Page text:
Playing for Success…but not for long.

 

Yesterday evening I was the guest of honour at a Playing for Success (PfS) award ceremony. I expect you’ve heard of Playing for Success. No? It’s another superb programme that supports children’s learning and development and has got the thumbs down from the government. Funding ends in March.

 PfS uses top flight sports venues such as premier league football stadiums as after school study centres. PfS is not about sport but uses the discipline that sportspeople have as inspiration to support children in their basic literacy and numeracy skills. Pupils also brush up their ICT and develop their team work, personal and study skills. Pupils from a local secondary school give up their own precious free time to mentor the younger pupils.

 At the event I attended, I handed out certificates and prizes to children from four local primary schools. The kids who attended the study centre after school were supported by their very proud parents. The venue is a world famous centre for sporting excellence and is more than generous with their time and support too. They provide food and drink for the event, a representative speaker and free use of their amazing facilities. They organise for famous players to speak to pupils and provide prizes and support to the programme.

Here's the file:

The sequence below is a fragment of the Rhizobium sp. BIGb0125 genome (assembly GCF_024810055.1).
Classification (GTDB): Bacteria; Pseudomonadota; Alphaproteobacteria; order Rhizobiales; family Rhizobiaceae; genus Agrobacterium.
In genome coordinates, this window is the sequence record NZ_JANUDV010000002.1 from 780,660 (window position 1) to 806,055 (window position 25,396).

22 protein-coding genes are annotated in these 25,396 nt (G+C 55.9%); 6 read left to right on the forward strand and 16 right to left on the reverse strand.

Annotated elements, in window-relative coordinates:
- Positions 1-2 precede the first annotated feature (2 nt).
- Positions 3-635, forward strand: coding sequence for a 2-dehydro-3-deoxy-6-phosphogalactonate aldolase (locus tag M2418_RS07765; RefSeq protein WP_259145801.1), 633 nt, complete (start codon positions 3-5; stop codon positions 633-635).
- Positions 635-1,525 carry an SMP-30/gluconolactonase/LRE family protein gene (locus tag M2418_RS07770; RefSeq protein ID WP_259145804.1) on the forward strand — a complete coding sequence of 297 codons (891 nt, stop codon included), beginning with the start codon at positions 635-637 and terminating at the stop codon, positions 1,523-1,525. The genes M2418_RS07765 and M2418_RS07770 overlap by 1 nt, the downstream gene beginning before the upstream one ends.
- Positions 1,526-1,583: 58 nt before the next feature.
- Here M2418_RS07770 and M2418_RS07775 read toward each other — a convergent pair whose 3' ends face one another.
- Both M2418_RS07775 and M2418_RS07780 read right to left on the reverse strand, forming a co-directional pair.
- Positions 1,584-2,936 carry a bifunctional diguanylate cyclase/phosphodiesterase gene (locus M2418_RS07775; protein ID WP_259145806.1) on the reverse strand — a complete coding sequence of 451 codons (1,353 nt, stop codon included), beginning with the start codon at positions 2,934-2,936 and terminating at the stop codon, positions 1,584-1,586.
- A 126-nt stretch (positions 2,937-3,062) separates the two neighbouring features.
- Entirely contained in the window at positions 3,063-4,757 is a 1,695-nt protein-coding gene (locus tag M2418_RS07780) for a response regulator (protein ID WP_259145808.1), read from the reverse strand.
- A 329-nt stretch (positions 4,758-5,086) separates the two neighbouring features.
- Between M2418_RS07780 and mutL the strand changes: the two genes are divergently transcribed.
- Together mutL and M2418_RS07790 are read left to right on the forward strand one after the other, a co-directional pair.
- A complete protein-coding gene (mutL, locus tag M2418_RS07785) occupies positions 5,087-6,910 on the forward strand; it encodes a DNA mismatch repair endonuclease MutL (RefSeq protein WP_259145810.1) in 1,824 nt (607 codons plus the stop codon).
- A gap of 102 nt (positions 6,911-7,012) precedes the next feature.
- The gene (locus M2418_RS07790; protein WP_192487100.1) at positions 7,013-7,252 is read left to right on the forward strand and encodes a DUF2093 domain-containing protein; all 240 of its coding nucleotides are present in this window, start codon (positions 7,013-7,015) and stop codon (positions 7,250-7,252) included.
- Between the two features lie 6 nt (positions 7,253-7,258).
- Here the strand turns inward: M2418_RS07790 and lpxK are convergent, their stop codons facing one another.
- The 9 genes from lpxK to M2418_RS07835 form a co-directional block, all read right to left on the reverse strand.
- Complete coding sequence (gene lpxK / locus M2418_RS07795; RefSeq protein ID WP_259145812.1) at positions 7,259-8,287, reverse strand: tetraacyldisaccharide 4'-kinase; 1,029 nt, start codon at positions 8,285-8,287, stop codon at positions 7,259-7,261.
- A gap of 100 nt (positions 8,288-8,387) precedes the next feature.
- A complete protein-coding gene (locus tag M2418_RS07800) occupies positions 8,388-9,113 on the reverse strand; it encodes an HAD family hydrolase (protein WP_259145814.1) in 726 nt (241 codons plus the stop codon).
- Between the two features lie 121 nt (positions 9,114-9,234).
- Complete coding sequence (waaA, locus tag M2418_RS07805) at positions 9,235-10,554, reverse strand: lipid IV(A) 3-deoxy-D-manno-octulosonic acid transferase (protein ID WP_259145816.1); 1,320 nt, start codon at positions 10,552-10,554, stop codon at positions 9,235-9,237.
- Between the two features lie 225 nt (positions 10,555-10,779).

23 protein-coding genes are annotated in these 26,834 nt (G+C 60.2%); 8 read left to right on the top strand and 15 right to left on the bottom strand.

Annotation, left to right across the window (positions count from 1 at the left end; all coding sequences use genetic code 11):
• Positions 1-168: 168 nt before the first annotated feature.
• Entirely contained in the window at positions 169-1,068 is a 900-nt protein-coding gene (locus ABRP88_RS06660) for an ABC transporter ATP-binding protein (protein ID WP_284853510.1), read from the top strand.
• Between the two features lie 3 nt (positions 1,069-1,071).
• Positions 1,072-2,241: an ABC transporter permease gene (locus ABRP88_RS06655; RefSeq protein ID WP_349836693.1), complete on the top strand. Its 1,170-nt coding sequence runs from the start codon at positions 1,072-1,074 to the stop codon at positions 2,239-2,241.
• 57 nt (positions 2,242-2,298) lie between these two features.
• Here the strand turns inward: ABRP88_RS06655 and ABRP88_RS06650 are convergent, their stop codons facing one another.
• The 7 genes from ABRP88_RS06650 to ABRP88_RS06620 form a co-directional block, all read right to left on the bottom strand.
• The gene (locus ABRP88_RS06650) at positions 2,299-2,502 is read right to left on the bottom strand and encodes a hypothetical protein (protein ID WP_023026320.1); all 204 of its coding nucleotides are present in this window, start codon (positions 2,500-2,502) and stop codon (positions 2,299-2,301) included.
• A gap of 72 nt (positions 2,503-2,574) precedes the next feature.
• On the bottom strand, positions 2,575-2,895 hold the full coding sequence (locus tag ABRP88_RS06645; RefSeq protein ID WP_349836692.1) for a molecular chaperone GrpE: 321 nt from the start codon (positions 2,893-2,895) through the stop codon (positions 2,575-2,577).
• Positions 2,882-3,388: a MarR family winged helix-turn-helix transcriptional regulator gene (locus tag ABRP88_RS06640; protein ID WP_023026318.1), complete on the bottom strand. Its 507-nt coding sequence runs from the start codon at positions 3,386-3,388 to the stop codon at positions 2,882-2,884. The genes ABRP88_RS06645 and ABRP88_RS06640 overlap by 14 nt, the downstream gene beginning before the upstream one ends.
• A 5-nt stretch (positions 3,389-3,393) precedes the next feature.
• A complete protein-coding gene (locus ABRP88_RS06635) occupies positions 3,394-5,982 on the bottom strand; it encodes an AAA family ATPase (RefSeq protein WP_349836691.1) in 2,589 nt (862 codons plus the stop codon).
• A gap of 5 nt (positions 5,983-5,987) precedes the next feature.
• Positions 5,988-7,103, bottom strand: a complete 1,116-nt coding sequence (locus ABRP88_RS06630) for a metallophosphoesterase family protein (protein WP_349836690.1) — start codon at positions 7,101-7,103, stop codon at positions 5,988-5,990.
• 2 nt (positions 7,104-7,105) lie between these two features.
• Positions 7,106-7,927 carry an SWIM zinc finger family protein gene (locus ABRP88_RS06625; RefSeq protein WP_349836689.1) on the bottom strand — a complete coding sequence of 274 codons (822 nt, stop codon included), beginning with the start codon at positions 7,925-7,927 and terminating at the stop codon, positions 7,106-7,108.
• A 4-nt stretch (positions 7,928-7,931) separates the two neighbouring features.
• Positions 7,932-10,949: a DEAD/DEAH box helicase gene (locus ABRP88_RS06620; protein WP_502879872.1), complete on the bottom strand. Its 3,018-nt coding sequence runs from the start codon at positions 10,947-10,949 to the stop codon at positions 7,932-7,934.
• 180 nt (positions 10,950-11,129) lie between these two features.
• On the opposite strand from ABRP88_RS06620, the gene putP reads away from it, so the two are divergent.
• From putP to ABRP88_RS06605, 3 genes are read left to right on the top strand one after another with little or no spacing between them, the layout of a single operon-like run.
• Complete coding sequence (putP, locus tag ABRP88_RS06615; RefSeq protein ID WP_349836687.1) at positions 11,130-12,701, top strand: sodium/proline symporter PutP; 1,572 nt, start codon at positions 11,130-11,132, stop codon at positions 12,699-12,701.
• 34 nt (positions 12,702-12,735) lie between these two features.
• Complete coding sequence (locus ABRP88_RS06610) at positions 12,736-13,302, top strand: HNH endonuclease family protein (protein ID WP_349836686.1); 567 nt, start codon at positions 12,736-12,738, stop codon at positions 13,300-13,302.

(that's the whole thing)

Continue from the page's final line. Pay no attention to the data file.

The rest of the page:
It’s the second time I’ve presented prizes at this event and I always feel so impressed by what the pupils and their leaders have achieved.  In my speech I acknowledged their hard work and gently reminded the families in attendance that with government cuts biting deeply, we should take advantage of the excellent services we currently enjoy.

 While we hear about the major cuts in the national media, it’s the smaller cuts to children’s services that I think will really harm the chances of state school educated children. And when people describe public sector workers as feckless, lazy and parasitic, perhaps they’d like to see the committed, passionate and energetic staff members that I work with.  Not all of us push papers around.

 So this is where we are:

 Playing for Success: funding ended.

 School Sports Partnership: funded ended.

 National Healthy Schools Programme: funding ended.

 Extended services: funding ended.

 Primary and secondary strategies: funding ended

Happy Christmas and a prosperous new year?

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Sport for sport’s sake

I’m still taking in the news that we’ve lost our bid to host the 2018 world cup. I won’t mention all my personal thoughts about this here but they may involve words like ‘robbed,’ ‘Russian mafia,’ and ‘no infrastructure.’ Just saying.

 Meanwhile, the school sports argument has reached fever pitch. I wrote about the cuts to funding to the very successful School Sports Partnership (SSP)a couple of weeks ago, just before it hit the headlines. Since then, quite rightly, many people have argued about the damaging effect that cuts to grass-roots sport will have.